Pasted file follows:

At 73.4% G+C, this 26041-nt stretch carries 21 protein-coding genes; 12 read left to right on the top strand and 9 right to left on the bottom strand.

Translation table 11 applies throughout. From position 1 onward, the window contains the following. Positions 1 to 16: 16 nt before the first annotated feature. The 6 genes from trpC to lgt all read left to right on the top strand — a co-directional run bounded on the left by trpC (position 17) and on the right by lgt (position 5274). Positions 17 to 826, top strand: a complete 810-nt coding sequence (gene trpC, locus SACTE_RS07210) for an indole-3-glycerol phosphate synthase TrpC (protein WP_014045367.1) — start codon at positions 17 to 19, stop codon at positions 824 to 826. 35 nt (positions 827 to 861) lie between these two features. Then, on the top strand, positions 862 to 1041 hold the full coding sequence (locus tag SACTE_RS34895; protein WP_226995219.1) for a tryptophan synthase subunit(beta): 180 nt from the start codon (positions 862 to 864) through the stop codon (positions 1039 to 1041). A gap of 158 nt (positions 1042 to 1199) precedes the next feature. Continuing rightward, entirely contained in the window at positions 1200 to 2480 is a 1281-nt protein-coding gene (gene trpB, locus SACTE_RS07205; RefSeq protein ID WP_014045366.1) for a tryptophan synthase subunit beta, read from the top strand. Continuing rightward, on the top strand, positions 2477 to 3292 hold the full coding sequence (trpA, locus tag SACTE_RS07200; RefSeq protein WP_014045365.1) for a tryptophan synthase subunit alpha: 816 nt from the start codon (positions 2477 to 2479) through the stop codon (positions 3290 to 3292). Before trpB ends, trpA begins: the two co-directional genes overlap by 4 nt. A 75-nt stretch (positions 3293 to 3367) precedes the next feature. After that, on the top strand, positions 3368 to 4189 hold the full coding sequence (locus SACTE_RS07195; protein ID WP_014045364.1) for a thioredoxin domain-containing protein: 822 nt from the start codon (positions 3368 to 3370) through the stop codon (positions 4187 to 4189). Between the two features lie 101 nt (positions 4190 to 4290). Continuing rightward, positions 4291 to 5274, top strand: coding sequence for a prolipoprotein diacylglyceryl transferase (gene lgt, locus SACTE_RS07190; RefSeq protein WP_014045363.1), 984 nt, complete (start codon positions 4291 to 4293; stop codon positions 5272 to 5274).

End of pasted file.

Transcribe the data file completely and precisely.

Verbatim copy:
At 73.4% G+C, this 26041-nt stretch carries 21 protein-coding genes; 12 read left to right on the top strand and 9 right to left on the bottom strand.

Translation table 11 applies throughout. From position 1 onward, the window contains the following. Positions 1 to 16: 16 nt before the first annotated feature. The 6 genes from trpC to lgt all read left to right on the top strand — a co-directional run bounded on the left by trpC (position 17) and on the right by lgt (position 5274). Positions 17 to 826, top strand: a complete 810-nt coding sequence (gene trpC, locus SACTE_RS07210) for an indole-3-glycerol phosphate synthase TrpC (protein WP_014045367.1) — start codon at positions 17 to 19, stop codon at positions 824 to 826. 35 nt (positions 827 to 861) lie between these two features. Then, on the top strand, positions 862 to 1041 hold the full coding sequence (locus tag SACTE_RS34895; protein WP_226995219.1) for a tryptophan synthase subunit(beta): 180 nt from the start codon (positions 862 to 864) through the stop codon (positions 1039 to 1041). A gap of 158 nt (positions 1042 to 1199) precedes the next feature. Continuing rightward, entirely contained in the window at positions 1200 to 2480 is a 1281-nt protein-coding gene (gene trpB, locus SACTE_RS07205; RefSeq protein ID WP_014045366.1) for a tryptophan synthase subunit beta, read from the top strand. Continuing rightward, on the top strand, positions 2477 to 3292 hold the full coding sequence (trpA, locus tag SACTE_RS07200; RefSeq protein WP_014045365.1) for a tryptophan synthase subunit alpha: 816 nt from the start codon (positions 2477 to 2479) through the stop codon (positions 3290 to 3292). Before trpB ends, trpA begins: the two co-directional genes overlap by 4 nt. A 75-nt stretch (positions 3293 to 3367) precedes the next feature. After that, on the top strand, positions 3368 to 4189 hold the full coding sequence (locus SACTE_RS07195; protein ID WP_014045364.1) for a thioredoxin domain-containing protein: 822 nt from the start codon (positions 3368 to 3370) through the stop codon (positions 4187 to 4189). Between the two features lie 101 nt (positions 4190 to 4290). Continuing rightward, positions 4291 to 5274, top strand: coding sequence for a prolipoprotein diacylglyceryl transferase (gene lgt, locus SACTE_RS07190; RefSeq protein WP_014045363.1), 984 nt, complete (start codon positions 4291 to 4293; stop codon positions 5272 to 5274).